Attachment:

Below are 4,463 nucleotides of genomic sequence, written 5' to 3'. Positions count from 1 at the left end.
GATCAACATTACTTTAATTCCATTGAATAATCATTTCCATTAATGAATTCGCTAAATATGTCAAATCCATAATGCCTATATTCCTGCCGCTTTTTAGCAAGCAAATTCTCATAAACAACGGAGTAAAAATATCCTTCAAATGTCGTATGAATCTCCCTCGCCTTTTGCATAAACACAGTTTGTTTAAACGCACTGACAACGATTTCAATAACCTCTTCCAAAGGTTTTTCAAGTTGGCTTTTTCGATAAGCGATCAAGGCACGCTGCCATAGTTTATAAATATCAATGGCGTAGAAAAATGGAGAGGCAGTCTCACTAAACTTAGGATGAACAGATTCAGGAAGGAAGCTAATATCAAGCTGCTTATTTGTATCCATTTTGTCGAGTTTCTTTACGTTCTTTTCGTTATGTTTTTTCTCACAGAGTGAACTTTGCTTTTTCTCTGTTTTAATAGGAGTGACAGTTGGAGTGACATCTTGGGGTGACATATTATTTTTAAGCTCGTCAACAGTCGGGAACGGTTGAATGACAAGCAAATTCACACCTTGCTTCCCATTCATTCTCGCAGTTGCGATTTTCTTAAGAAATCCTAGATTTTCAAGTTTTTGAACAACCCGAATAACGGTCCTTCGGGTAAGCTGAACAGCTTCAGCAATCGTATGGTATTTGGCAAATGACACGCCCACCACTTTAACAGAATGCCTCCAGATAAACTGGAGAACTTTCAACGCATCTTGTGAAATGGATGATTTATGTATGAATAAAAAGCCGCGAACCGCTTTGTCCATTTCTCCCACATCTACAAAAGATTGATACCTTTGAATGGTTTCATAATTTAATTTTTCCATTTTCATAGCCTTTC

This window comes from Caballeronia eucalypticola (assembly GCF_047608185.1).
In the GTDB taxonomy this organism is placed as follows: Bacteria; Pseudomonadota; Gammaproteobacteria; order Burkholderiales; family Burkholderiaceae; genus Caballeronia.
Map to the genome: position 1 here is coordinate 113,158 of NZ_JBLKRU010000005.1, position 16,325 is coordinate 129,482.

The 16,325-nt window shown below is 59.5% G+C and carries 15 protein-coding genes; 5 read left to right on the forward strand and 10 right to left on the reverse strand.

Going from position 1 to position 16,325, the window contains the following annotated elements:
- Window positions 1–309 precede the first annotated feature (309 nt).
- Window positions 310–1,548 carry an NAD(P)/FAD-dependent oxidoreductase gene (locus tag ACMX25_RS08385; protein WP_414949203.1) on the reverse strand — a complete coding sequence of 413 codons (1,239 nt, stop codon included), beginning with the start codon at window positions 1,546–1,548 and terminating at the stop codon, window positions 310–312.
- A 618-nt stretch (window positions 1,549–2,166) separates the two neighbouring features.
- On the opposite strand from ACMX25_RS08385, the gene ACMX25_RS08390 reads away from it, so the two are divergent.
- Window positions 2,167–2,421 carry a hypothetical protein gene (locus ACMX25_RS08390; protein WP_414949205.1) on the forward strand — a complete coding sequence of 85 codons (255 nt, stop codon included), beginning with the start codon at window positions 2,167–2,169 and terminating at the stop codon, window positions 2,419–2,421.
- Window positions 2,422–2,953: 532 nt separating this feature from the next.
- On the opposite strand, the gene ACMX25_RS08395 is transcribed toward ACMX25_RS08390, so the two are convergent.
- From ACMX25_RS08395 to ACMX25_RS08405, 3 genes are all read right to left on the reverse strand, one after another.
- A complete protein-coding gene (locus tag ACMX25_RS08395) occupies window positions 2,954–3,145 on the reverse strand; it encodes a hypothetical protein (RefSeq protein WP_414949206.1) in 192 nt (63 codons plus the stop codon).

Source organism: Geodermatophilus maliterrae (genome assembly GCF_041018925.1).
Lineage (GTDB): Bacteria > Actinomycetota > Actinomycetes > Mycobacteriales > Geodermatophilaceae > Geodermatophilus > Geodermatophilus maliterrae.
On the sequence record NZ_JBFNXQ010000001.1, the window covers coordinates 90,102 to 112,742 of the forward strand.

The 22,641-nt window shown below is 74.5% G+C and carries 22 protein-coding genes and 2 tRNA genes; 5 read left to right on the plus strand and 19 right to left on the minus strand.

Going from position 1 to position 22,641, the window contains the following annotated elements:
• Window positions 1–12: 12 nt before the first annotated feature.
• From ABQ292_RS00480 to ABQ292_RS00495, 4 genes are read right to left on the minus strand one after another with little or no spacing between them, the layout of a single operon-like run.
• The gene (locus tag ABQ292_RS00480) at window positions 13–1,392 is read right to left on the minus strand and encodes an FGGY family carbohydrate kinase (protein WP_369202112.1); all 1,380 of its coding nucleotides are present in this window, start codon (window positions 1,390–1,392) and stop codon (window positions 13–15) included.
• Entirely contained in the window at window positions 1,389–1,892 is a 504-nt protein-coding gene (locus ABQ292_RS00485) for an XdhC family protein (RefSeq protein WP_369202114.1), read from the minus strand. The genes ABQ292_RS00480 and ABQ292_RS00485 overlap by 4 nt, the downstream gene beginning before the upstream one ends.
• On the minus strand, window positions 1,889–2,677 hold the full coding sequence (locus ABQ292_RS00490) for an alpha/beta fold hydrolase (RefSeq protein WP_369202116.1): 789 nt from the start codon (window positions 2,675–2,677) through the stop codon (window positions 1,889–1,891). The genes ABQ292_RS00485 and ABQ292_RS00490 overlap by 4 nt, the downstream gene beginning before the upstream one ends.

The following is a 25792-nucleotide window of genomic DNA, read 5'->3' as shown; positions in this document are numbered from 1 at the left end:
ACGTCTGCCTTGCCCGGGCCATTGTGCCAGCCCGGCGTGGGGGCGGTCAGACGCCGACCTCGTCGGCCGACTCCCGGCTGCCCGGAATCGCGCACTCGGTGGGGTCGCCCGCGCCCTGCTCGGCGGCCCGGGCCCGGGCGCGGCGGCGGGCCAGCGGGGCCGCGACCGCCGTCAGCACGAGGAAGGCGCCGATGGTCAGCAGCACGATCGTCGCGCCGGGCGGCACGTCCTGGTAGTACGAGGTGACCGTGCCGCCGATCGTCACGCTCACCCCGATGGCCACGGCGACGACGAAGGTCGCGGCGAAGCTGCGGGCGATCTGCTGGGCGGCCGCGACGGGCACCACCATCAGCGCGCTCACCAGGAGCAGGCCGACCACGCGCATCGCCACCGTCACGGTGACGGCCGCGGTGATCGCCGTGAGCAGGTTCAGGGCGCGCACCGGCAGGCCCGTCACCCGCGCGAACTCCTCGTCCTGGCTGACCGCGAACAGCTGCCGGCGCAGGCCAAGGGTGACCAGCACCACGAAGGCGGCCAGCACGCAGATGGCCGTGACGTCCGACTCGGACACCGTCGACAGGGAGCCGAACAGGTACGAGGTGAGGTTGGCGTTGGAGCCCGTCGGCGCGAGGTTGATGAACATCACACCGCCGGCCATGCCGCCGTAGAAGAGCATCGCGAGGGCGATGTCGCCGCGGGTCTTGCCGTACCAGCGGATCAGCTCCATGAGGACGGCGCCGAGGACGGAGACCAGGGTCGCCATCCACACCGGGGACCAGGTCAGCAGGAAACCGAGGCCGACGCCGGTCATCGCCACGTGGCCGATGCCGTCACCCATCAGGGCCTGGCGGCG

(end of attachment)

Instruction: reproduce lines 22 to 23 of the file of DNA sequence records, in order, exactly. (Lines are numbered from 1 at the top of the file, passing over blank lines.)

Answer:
• Window positions 1–12: 12 nt before the first annotated feature.
• From ABQ292_RS00480 to ABQ292_RS00495, 4 genes are read right to left on the minus strand one after another with little or no spacing between them, the layout of a single operon-like run.